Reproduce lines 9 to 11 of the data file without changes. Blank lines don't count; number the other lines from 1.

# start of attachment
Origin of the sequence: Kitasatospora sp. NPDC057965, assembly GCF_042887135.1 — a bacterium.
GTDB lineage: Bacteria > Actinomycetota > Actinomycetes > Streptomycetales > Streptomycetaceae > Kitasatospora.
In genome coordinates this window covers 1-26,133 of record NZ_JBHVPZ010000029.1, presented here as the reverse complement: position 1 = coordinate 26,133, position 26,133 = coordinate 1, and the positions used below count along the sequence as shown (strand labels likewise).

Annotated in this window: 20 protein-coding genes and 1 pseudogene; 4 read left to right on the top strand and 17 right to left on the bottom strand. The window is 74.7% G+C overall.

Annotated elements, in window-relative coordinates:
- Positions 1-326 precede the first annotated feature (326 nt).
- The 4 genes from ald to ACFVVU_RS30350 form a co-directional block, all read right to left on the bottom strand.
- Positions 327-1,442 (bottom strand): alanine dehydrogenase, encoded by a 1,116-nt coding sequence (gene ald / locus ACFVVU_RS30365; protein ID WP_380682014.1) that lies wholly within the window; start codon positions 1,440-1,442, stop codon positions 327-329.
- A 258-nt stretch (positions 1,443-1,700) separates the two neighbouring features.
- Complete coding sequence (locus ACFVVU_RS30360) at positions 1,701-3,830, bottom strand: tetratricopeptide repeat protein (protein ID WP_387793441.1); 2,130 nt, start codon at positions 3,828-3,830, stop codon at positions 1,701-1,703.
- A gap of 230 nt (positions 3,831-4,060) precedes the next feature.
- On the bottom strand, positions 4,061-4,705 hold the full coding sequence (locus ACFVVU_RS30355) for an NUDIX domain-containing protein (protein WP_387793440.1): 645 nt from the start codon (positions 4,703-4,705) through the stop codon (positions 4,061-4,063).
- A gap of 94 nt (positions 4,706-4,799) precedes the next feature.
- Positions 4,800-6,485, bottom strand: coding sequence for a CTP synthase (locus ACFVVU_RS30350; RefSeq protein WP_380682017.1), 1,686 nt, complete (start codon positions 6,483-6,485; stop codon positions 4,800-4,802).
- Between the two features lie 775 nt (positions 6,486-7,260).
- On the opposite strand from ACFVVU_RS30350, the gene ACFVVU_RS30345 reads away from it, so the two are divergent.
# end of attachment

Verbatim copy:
- A 258-nt stretch (positions 1,443-1,700) separates the two neighbouring features.
- Complete coding sequence (locus ACFVVU_RS30360) at positions 1,701-3,830, bottom strand: tetratricopeptide repeat protein (protein ID WP_387793441.1); 2,130 nt, start codon at positions 3,828-3,830, stop codon at positions 1,701-1,703.
- A gap of 230 nt (positions 3,831-4,060) precedes the next feature.